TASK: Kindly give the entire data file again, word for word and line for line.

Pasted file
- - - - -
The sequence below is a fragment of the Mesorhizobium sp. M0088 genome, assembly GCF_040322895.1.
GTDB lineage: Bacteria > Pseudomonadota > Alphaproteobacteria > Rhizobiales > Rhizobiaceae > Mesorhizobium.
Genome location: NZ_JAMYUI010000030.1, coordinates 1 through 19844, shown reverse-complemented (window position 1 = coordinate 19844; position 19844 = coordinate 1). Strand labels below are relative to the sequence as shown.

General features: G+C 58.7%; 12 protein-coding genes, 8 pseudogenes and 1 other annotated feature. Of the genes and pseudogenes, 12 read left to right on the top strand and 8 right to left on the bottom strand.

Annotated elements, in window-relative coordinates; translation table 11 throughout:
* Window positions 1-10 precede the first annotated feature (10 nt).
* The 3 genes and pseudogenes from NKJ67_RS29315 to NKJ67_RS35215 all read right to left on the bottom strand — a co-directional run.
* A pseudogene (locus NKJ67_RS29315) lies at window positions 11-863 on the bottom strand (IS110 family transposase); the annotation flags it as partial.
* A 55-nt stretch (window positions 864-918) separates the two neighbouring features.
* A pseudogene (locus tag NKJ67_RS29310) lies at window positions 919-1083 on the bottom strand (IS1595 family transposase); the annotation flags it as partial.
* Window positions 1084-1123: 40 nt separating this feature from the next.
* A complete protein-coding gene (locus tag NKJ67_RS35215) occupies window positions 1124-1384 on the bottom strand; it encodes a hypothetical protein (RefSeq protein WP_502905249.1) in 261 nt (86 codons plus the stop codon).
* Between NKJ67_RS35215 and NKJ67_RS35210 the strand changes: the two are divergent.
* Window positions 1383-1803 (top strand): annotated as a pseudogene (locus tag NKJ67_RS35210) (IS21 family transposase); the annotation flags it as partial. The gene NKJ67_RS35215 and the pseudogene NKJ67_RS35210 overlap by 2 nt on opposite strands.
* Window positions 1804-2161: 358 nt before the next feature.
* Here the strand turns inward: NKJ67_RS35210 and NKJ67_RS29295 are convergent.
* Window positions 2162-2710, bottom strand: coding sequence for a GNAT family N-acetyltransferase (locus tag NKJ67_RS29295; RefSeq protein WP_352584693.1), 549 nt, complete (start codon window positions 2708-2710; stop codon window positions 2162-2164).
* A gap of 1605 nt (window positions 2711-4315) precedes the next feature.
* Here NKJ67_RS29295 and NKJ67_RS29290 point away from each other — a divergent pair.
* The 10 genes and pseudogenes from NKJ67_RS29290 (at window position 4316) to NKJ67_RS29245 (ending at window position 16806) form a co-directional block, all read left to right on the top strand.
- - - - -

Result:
The sequence below is a fragment of the Mesorhizobium sp. M0088 genome, assembly GCF_040322895.1.
GTDB lineage: Bacteria > Pseudomonadota > Alphaproteobacteria > Rhizobiales > Rhizobiaceae > Mesorhizobium.
Genome location: NZ_JAMYUI010000030.1, coordinates 1 through 19844, shown reverse-complemented (window position 1 = coordinate 19844; position 19844 = coordinate 1). Strand labels below are relative to the sequence as shown.

General features: G+C 58.7%; 12 protein-coding genes, 8 pseudogenes and 1 other annotated feature. Of the genes and pseudogenes, 12 read left to right on the top strand and 8 right to left on the bottom strand.

Annotated elements, in window-relative coordinates; translation table 11 throughout:
* Window positions 1-10 precede the first annotated feature (10 nt).
* The 3 genes and pseudogenes from NKJ67_RS29315 to NKJ67_RS35215 all read right to left on the bottom strand — a co-directional run.
* A pseudogene (locus NKJ67_RS29315) lies at window positions 11-863 on the bottom strand (IS110 family transposase); the annotation flags it as partial.
* A 55-nt stretch (window positions 864-918) separates the two neighbouring features.
* A pseudogene (locus tag NKJ67_RS29310) lies at window positions 919-1083 on the bottom strand (IS1595 family transposase); the annotation flags it as partial.
* Window positions 1084-1123: 40 nt separating this feature from the next.
* A complete protein-coding gene (locus tag NKJ67_RS35215) occupies window positions 1124-1384 on the bottom strand; it encodes a hypothetical protein (RefSeq protein WP_502905249.1) in 261 nt (86 codons plus the stop codon).
* Between NKJ67_RS35215 and NKJ67_RS35210 the strand changes: the two are divergent.
* Window positions 1383-1803 (top strand): annotated as a pseudogene (locus tag NKJ67_RS35210) (IS21 family transposase); the annotation flags it as partial. The gene NKJ67_RS35215 and the pseudogene NKJ67_RS35210 overlap by 2 nt on opposite strands.
* Window positions 1804-2161: 358 nt before the next feature.
* Here the strand turns inward: NKJ67_RS35210 and NKJ67_RS29295 are convergent.
* Window positions 2162-2710, bottom strand: coding sequence for a GNAT family N-acetyltransferase (locus tag NKJ67_RS29295; RefSeq protein WP_352584693.1), 549 nt, complete (start codon window positions 2708-2710; stop codon window positions 2162-2164).
* A gap of 1605 nt (window positions 2711-4315) precedes the next feature.
* Here NKJ67_RS29295 and NKJ67_RS29290 point away from each other — a divergent pair.
* The 10 genes and pseudogenes from NKJ67_RS29290 (at window position 4316) to NKJ67_RS29245 (ending at window position 16806) form a co-directional block, all read left to right on the top strand.